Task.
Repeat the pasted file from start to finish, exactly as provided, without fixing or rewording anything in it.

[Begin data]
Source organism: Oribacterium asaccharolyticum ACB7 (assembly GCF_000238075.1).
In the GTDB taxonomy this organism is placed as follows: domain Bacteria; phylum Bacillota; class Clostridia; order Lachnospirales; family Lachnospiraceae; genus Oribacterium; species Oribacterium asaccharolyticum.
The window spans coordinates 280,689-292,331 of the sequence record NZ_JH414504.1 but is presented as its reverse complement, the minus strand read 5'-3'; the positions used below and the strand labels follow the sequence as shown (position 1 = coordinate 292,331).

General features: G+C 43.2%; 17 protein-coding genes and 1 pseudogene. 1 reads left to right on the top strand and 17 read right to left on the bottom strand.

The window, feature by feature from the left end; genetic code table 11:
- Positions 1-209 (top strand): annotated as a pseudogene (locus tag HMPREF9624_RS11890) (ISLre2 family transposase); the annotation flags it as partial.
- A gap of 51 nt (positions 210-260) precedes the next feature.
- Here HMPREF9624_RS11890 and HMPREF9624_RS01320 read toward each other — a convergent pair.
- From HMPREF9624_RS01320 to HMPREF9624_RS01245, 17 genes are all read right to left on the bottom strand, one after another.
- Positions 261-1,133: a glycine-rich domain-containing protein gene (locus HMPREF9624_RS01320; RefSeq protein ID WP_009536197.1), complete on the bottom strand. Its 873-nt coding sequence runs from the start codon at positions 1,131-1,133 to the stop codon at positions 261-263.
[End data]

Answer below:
Source organism: Oribacterium asaccharolyticum ACB7 (assembly GCF_000238075.1).
In the GTDB taxonomy this organism is placed as follows: domain Bacteria; phylum Bacillota; class Clostridia; order Lachnospirales; family Lachnospiraceae; genus Oribacterium; species Oribacterium asaccharolyticum.
The window spans coordinates 280,689-292,331 of the sequence record NZ_JH414504.1 but is presented as its reverse complement, the minus strand read 5'-3'; the positions used below and the strand labels follow the sequence as shown (position 1 = coordinate 292,331).

General features: G+C 43.2%; 17 protein-coding genes and 1 pseudogene. 1 reads left to right on the top strand and 17 read right to left on the bottom strand.

The window, feature by feature from the left end; genetic code table 11:
- Positions 1-209 (top strand): annotated as a pseudogene (locus tag HMPREF9624_RS11890) (ISLre2 family transposase); the annotation flags it as partial.
- A gap of 51 nt (positions 210-260) precedes the next feature.
- Here HMPREF9624_RS11890 and HMPREF9624_RS01320 read toward each other — a convergent pair.
- From HMPREF9624_RS01320 to HMPREF9624_RS01245, 17 genes are all read right to left on the bottom strand, one after another.
- Positions 261-1,133: a glycine-rich domain-containing protein gene (locus HMPREF9624_RS01320; RefSeq protein ID WP_009536197.1), complete on the bottom strand. Its 873-nt coding sequence runs from the start codon at positions 1,131-1,133 to the stop codon at positions 261-263.